|Publication number||US4592791 A|
|Application number||US 06/553,896|
|Publication date||Jun 3, 1986|
|Filing date||Nov 21, 1983|
|Priority date||Nov 22, 1982|
|Also published as||DE3370837D1, EP0111758A1, EP0111758B1|
|Publication number||06553896, 553896, US 4592791 A, US 4592791A, US-A-4592791, US4592791 A, US4592791A|
|Inventors||Kazuo Nakajima, Toshiyuki Tanahashi|
|Original Assignee||Fujitsu Limited|
|Export Citation||BiBTeX, EndNote, RefMan|
|Patent Citations (10), Non-Patent Citations (6), Referenced by (5), Classifications (14), Legal Events (6)|
|External Links: USPTO, USPTO Assignment, Espacenet|
1. Field of the Invention
The present invention relates to a method of growing a III-V group compound semiconductor by using liquid phase epitaxial growth, and in particular, to liquid phase epitaxial growth of lattice matched aluminum-indium-arsenide (Alx In1-x As) crystal and aluminum-gallium-indium-arsenide (Alx Gay In1-x-y As) crystal onto indium phosphide (InP) crystal.
2. Description of Prior Art
The aluminum-indium-arsenide compound (Alx In1-x As) crystal realizes the lattice matching of the indium phosphide compound (InP) crystal, when x=0.48 and its forbidden band gap is about 1.45 eV which is larger than that (about 1.35 eV) of InP.
Therefore, when the Al0.48 In0.52 As crystal is used in place of the conventional InP crystal, or together therewith, as the carrier confining layer of a semiconductor light emitting device (where the InP crystal is used as a substrate and, for example, the indium-gallium-arsenic-phosphide (InGaAsP) or indium-gallium-arsenide (InGaAs) crystal is used as an active layer) or as the window layer of a semiconductor photo detector device (where these crystals are used as the photo absorbing layer), it is expected that the performance of these photo semiconductor devices will improve.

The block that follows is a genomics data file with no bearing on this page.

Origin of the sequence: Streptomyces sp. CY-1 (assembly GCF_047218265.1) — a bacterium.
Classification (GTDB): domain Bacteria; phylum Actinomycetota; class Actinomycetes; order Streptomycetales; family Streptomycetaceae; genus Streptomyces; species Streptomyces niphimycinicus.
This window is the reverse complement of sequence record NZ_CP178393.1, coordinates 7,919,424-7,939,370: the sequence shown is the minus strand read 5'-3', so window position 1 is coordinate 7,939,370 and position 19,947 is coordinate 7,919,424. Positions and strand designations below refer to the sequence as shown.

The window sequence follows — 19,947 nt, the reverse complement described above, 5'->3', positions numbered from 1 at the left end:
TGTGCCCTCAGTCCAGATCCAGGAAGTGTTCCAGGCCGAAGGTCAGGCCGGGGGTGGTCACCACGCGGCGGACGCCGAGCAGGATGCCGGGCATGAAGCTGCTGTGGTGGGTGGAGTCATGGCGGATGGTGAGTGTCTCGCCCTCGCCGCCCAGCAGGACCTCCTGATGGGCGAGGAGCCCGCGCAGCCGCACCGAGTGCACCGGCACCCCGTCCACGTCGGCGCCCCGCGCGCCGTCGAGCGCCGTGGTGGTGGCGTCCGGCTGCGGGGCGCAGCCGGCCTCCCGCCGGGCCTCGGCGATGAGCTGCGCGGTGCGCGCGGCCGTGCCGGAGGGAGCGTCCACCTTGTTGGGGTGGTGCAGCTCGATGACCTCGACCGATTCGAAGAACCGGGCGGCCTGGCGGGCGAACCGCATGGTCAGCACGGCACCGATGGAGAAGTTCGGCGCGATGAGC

Moreover, the AlInAs has a Schottky barrier height which is larger than that of, for example, InP or InGaAs, which suggest the possibility of its application as a Schottky gate field effect transistor, etc.
Meanwhile, an aluminum-gallium-indium-arsenide compound (Alx Gay In1-x-y As) crystal is capable of realizing lattice matching to the InP crystal, when it is formed of a composition having the requirements: 0<x<0.48, 0<y<0.47; and its forbidden band gap is from about 0.74 to 1.45 eV.
This forbidden band gap is wider than that of about 0.74 to 1.35 eV for a composition which realizes lattice matching between the InGaAsP crystal and InP crystal; and accordingly, the Al0.48 In0.52 As and Alx Gay In1-x-y As crystals have been anticipated as useful for wide application. For example, a light emitting device which emits the light in the wavelength of 0.85 μm to 1.68 μm or a photo detector device having photo sensitivity within this range may be obtained by combining Al0.48 In0.52 As and Alx Gay In1-x-y As.
In regard to the hetero epitaxial growth of the Al0.48 In0.52 As crystal on the InP crystal plane, an example using molecular beam epitaxial growth method has been already proposed. Also, the liquid phase epitaxial growth method was proposed by an inventor of this application in the Appl. Phys. Lett., Vol. 41, No. 2, pages 194-6 (1982). In addition, liquid phase epitaxial growth of Alx Gay In1-x-y As crystal on the InP crystal plane is also proposed by an inventor of this application in the J. Crystal Growth, Vol. 54, page 232 (1981). In these examples of the epitaxial growth on the InP crystal of the AlInAs or GaInAs crystals, the crystal is grown on the (100) plane of InP crystal. However, when these crystals, particularly when AlInAs is formed by the liquid phase epitaxial growth on the (100) crystal plane of InP, many crystal defects reaching the surface of AlInAs layer are generated, which can be seen in a microphotograph.